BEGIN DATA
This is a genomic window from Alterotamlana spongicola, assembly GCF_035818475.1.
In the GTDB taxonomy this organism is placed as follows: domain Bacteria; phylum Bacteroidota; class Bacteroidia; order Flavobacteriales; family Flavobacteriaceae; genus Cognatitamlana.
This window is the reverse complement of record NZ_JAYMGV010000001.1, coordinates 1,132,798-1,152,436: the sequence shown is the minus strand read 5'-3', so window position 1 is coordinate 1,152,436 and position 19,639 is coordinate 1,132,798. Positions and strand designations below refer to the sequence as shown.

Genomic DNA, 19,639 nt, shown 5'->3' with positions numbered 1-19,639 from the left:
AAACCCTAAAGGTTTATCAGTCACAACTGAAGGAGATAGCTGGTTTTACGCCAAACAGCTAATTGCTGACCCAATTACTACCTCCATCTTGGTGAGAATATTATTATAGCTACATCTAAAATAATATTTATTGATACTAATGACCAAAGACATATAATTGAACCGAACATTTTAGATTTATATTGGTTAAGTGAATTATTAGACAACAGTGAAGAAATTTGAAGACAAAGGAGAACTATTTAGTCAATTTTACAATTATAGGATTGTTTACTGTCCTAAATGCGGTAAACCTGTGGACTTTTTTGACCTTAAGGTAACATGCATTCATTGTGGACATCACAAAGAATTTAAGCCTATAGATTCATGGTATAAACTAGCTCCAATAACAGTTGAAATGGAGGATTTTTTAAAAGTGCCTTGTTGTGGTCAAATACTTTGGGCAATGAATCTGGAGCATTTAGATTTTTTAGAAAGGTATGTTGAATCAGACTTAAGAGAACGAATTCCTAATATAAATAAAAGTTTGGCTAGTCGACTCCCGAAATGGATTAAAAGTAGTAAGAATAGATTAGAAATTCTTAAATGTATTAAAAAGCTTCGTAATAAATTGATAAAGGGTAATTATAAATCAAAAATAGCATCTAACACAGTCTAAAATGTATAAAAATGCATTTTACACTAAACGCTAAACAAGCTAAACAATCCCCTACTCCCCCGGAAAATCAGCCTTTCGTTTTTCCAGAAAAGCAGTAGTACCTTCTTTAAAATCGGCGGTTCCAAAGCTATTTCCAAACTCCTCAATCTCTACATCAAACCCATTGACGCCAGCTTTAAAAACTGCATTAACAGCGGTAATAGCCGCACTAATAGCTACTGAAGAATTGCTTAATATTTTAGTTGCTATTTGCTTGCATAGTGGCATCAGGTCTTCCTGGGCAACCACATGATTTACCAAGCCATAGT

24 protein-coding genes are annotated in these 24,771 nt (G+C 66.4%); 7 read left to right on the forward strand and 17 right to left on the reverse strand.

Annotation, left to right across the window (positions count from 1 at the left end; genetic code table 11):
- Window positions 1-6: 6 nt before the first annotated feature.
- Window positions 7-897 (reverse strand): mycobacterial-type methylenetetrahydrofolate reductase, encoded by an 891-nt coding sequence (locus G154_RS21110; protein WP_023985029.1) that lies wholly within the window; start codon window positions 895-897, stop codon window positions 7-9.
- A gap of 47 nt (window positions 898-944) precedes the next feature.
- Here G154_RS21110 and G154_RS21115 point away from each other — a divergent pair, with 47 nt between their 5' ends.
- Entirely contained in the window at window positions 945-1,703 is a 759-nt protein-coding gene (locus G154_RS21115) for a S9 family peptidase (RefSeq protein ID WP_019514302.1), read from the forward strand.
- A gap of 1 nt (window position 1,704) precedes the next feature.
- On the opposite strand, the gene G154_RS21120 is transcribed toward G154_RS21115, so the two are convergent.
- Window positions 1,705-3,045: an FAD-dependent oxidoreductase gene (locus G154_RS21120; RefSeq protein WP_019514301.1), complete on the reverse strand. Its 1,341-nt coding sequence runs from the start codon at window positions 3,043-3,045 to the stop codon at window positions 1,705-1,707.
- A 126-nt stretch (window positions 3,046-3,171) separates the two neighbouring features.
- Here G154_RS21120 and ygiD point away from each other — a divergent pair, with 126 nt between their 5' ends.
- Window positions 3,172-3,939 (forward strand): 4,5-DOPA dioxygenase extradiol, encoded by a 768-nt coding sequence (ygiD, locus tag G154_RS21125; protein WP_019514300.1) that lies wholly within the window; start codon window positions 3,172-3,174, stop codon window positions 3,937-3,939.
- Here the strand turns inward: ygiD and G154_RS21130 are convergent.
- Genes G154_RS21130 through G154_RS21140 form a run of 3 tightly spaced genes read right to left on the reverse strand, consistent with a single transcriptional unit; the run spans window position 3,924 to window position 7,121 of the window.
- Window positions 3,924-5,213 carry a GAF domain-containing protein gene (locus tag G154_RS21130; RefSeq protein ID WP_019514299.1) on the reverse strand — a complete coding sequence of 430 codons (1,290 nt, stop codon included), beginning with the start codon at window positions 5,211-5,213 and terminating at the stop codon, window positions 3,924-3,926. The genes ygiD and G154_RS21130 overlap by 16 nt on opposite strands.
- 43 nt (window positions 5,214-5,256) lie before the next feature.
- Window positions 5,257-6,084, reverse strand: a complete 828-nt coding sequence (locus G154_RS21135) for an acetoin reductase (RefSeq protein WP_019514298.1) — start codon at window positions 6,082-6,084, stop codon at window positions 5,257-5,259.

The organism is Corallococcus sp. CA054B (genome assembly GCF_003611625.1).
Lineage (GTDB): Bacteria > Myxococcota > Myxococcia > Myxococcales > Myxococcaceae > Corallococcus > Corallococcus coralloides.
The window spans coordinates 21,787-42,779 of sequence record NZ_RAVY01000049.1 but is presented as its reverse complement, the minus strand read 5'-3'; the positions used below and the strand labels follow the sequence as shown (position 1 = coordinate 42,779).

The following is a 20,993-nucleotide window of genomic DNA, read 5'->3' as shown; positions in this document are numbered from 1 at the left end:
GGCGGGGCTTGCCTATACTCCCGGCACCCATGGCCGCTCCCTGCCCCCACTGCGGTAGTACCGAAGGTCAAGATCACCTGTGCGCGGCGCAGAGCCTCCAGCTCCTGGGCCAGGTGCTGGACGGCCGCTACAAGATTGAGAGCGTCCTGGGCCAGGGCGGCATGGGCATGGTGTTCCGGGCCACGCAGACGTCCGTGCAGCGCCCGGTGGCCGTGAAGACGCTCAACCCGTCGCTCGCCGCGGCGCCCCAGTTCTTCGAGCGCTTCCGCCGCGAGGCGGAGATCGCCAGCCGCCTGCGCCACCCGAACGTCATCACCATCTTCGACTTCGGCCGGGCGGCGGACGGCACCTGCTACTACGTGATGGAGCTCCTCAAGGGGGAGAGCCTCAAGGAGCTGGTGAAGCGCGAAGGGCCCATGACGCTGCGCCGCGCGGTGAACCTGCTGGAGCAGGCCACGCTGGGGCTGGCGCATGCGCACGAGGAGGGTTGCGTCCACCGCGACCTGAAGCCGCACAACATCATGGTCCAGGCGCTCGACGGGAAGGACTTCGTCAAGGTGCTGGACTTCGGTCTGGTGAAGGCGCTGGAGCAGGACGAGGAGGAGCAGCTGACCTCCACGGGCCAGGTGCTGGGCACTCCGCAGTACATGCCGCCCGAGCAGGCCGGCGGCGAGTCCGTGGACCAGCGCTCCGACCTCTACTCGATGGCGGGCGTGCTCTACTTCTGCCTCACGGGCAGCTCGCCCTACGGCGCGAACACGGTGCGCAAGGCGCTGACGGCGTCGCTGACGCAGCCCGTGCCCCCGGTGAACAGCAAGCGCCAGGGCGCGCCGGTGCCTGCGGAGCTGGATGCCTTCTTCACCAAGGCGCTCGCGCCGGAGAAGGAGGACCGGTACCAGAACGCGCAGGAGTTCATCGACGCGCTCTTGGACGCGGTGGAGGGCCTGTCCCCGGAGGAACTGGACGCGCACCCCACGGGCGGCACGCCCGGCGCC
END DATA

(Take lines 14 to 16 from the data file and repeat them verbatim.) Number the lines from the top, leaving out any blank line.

- On the opposite strand, the gene G154_RS21120 is transcribed toward G154_RS21115, so the two are convergent.
- Window positions 1,705-3,045: an FAD-dependent oxidoreductase gene (locus G154_RS21120; RefSeq protein WP_019514301.1), complete on the reverse strand. Its 1,341-nt coding sequence runs from the start codon at window positions 3,043-3,045 to the stop codon at window positions 1,705-1,707.
- A 126-nt stretch (window positions 3,046-3,171) separates the two neighbouring features.